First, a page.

Certain types of people tend to go out on certain holidays
There are times you want to go out and celebrate in a restaurant, and times when you should maybe reconsider. Kristen McLeod, a veteran service industry representative who worked in coffee shops and one of Canada’s most popular restaurant chains, recommends avoiding certain holidays, like New Year’s and Valentine’s Day, at all costs. “These holidays were populated by the people who only went out on special occasions and would sit for hours (instead of allowing me to ‘flip’ the table and earn more income),” she says, “were terrible tippers (unable to process the idea that it was fair to expect them to tip on top of paying an outrageous amount for food they could’ve easily cooked at home), and if they got drunk enough, fight.” Maybe modern dining reflects a past history.
What kind of waiter you want
“If it is a loud group of informally dressed people for a dinner service, I am more likely to take an informal attitude with them and be a bit more playful. When I was looking at a table, I think it was important to try and assess why they were there and guess what kind of waiter they wanted,” says Ben Myhre, author of the Ramshackle Pantry blog with a decade of experience as a waiter and bartender. “This involved looking at who the people were as a group, how they were dressed, and knowing the situation you are in.” Do you know these polite habits restaurant servers secretly dislike?
Whether or not you notice your server
While waiters pick up on what’s happening at their tables, tables can also pick up on their waiter. McLeod remembers a specific experience she had. “As I approached that table the folks sitting there were also assessing me—deciding if I was a dud or one of the good ones,” says McLeod. “I developed a chameleon-like ability to perform what I figured they wanted—instantly—meaning I was lightning flash fast at figuring them out.” Here are 12 ways you’re giving off a bad vibe without even knowing it.
Your body language
As well as taking note of clothing, Taylor adds that body language is huge. “Instead of clothes, go by body language,” says Taylor. “It’s the old ‘You can’t judge a book by its cover.’ Someone’s personality is a far greater indicator of how they treat others, even strangers only serving them for 45 minutes during a one-off meal.” These are the 57 secrets your restaurant server isn’t telling you.
We can tell if you’re going to try something inappropriate
Waiters can tell whether a guest is going to hit on them from a long way away. “Are you going to try to pick me up later? In front of your partner when she goes to the bathroom?” McLeod asks. “I developed a serious radar for looking and looking, and learned to deflect early while still allowing for possibly. I mean, I needed the tips!” Don’t hit on your waiter. Do follow these dining etiquette tips.
We notice your clothes, but try not to make judgments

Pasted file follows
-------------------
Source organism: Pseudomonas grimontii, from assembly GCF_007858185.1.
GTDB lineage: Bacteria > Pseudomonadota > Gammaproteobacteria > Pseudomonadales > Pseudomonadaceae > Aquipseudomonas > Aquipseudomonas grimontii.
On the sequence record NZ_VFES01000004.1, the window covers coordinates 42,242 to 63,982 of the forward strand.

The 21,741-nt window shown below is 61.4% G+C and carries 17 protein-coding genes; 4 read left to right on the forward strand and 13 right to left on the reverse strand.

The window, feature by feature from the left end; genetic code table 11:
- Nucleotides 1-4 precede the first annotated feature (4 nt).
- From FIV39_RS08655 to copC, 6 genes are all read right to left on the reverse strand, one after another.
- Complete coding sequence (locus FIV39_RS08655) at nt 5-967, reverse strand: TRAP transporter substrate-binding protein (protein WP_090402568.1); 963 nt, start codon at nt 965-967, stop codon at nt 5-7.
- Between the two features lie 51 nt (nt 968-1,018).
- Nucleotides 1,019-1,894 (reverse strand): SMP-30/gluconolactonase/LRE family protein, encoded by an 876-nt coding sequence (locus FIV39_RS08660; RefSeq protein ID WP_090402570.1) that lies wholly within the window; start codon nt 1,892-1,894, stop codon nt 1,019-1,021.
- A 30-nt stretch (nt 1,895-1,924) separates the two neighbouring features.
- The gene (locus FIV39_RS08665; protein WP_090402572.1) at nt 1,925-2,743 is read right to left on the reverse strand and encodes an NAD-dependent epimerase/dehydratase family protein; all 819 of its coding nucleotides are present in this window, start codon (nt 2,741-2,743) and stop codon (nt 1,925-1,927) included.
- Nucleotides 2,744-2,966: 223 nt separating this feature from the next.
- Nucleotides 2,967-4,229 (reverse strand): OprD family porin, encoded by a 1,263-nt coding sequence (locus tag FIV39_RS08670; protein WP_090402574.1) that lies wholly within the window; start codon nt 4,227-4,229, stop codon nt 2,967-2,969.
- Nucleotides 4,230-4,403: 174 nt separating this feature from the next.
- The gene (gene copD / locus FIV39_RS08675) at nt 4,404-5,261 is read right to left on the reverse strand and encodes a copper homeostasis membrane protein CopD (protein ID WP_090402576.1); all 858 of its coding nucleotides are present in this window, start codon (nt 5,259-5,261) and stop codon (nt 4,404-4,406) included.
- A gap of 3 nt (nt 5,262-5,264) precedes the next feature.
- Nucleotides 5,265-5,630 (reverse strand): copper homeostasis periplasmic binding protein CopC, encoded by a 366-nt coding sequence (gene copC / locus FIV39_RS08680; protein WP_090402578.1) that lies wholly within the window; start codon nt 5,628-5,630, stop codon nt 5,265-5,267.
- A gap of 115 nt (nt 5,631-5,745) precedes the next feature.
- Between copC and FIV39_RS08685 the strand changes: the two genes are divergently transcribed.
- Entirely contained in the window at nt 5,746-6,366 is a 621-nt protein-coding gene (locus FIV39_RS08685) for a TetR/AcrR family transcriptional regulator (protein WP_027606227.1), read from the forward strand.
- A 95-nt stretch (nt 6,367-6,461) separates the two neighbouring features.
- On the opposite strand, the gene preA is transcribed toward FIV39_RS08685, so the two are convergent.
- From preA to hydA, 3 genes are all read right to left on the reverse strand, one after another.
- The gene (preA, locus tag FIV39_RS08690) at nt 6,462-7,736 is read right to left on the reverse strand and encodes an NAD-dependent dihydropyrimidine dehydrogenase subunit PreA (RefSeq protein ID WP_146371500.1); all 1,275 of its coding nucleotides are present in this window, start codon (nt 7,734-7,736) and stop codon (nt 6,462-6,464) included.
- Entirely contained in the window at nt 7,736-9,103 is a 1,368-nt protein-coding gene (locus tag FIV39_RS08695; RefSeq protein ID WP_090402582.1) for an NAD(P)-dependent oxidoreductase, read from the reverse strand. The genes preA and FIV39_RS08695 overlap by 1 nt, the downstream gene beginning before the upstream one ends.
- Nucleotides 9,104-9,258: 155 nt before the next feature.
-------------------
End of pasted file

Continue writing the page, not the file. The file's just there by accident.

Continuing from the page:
It’s important to not make first impressions of patrons sitting at tables. “Trying to judge who will tip or not based on their clothes is wildly unpredictable,” says Taylor. “I have had the shabbiest-dressed characters leave $100 bills, and the best-dressed completely stiff me.” Wondering what to wear on your next outing? Here are 15 simple fashion upgrades that make you look expensive. But it’s still good to notice what your guests are wearing before approaching the table.
“Being able to correctly assess your guests before you even start talking to them gives you an advantage before you even start talking to them, which at the end of the day can help your tip jar,” says Myhre. “Can you look at a table and know whether they are going to be good tippers before you interact with them? Not really. Generous people come from all walks of life.”
Restaurants in a post-COVID world
Your waiter always notices and adapts to your behavior, and the choices we make now are more important than ever to keep each other safe. Some of these changes might even stick around for good. From building outdoor dining “streeteries” to bulk-ordering disinfectant, restaurants and servers, as well as customers, have made many adaptations to work around the pandemic as much as possible. “I know the steakhouse I barista at will be keeping QR codes in place for the foreseeable future,” says Hickey.
Brittany Arndt, lead server at The Blind Horse Restaurant & Winery in Kohler, Wisconsin, agrees. “In the future, I think there will be people that will still wear masks, and taking what we have learned from this I know we won’t go completely back to how things used to be conducted. We shouldn’t. Maybe we’ll put salt and pepper shakers on the tables and candles…maybe not!” Many restaurants are ramping up their standards of cleanliness in order to make both customers and servers safer. The Blind Horse has taken the step of installing ceiling-mounted Far-UVC 222 lights (proven to kill the novel coronavirus) throughout the restaurant and pumping nightly ozone treatments through the space in order to clean the air.
Whether we return to normal, or adapt to a new normal, a few things remain clear: treating your waiter with respect and following the restaurant’s rules remains the best way to ensure a pleasant dining experience. After all, you don’t want to cook every night! For more, check out these photos of the new normal at restaurants.
- Jamie Hickey, SCA certified barista and founder of Coffee Semantics
- CDC: “Social Distancing”
- Morgan Taylor, CMO at LetMeBank
- Jacob Cohen, Waiter
- Kristen McLeod, service industry representative
- Ben Myhre, author of the Ramshackle Pantry
- Brittany Arndt, lead server at The Blind Horse Restaurant & Winery